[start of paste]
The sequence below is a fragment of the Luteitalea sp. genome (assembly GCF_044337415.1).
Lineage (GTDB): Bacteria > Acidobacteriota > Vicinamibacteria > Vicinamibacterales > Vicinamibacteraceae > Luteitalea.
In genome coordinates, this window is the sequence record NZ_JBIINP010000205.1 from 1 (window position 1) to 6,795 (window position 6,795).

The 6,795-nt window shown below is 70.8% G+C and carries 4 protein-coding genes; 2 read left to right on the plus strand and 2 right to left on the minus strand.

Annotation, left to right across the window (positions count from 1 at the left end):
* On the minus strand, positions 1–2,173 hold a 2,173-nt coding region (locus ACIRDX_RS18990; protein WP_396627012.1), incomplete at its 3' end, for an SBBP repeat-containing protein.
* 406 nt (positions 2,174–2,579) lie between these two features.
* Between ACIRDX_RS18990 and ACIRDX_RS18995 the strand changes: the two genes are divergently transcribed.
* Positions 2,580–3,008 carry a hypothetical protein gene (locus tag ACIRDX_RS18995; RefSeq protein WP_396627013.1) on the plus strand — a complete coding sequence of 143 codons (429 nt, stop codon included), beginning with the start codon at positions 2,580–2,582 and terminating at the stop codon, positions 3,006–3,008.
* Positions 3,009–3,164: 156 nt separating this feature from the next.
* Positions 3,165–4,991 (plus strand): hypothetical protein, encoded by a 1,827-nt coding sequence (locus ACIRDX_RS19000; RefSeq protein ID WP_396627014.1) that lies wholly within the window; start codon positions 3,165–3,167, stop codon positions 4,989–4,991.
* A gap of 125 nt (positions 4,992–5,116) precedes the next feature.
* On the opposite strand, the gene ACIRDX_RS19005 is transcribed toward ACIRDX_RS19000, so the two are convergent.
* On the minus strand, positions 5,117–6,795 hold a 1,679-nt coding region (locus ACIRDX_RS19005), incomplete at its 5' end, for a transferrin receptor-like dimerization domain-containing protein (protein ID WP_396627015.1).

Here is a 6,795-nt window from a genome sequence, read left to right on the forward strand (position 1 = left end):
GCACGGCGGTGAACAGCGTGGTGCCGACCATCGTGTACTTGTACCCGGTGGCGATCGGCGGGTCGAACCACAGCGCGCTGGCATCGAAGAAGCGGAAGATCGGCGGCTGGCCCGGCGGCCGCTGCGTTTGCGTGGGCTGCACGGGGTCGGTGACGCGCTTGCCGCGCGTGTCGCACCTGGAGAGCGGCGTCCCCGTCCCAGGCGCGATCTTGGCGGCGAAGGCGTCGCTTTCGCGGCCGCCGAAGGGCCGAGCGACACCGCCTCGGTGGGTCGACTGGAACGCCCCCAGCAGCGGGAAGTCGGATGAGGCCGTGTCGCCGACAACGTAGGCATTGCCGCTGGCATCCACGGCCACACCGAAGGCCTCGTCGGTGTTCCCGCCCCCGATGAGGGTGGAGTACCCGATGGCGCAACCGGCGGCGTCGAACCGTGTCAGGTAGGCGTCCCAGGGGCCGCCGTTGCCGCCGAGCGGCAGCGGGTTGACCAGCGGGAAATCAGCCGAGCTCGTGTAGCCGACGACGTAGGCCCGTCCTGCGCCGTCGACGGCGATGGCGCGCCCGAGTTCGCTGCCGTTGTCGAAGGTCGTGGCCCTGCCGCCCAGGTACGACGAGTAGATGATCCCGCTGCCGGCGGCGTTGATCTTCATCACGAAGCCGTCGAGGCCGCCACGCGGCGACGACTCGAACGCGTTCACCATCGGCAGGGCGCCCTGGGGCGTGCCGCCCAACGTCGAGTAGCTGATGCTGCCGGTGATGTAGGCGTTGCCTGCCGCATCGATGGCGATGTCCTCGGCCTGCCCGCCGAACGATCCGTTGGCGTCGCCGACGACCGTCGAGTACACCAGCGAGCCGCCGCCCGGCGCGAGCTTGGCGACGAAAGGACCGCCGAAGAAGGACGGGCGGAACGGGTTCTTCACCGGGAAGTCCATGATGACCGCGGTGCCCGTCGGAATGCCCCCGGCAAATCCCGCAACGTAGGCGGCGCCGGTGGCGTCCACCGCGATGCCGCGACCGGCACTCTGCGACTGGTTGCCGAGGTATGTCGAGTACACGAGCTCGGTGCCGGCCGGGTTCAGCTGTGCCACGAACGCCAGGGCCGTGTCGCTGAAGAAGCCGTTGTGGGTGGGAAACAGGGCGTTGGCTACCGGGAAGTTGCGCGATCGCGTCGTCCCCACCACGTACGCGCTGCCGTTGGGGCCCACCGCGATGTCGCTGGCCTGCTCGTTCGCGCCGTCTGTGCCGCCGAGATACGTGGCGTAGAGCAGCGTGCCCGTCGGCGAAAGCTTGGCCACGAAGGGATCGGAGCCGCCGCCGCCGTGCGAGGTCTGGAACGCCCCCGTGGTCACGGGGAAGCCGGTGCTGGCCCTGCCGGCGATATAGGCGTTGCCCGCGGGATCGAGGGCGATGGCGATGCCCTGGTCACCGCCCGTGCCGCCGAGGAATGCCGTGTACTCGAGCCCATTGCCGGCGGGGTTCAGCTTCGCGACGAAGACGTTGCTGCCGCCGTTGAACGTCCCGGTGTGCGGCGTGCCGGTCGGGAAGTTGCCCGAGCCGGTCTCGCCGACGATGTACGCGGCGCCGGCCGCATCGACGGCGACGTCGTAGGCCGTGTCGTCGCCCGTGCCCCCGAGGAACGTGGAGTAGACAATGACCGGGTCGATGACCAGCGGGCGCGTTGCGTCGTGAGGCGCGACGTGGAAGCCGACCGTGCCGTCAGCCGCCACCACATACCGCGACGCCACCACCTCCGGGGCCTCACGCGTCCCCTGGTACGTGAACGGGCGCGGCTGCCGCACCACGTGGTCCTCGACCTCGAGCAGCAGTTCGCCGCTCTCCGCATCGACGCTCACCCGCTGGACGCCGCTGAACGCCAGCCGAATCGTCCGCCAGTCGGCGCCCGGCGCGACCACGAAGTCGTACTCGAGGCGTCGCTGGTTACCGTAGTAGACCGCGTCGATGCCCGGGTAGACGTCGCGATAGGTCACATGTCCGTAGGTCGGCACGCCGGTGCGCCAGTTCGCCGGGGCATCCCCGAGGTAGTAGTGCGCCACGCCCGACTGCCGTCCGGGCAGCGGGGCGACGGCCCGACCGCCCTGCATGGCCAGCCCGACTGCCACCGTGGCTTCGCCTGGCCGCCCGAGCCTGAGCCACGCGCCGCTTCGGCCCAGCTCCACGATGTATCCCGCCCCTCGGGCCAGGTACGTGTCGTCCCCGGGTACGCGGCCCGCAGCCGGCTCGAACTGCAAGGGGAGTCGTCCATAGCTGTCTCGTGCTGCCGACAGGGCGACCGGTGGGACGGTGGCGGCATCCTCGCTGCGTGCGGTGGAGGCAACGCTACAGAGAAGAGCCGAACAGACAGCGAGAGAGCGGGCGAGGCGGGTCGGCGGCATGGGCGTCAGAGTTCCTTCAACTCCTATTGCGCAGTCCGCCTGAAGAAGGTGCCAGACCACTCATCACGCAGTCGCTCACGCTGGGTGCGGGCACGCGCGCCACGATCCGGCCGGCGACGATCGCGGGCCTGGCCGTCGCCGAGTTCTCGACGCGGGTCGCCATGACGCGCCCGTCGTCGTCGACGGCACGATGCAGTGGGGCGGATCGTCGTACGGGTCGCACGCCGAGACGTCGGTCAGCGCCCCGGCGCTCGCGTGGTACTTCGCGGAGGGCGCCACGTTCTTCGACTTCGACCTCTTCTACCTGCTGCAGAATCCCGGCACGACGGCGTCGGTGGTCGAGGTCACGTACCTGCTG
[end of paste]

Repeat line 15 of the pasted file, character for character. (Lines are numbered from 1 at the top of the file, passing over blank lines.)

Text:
Here is a 6,795-nt window from a genome sequence, read left to right on the forward strand (position 1 = left end):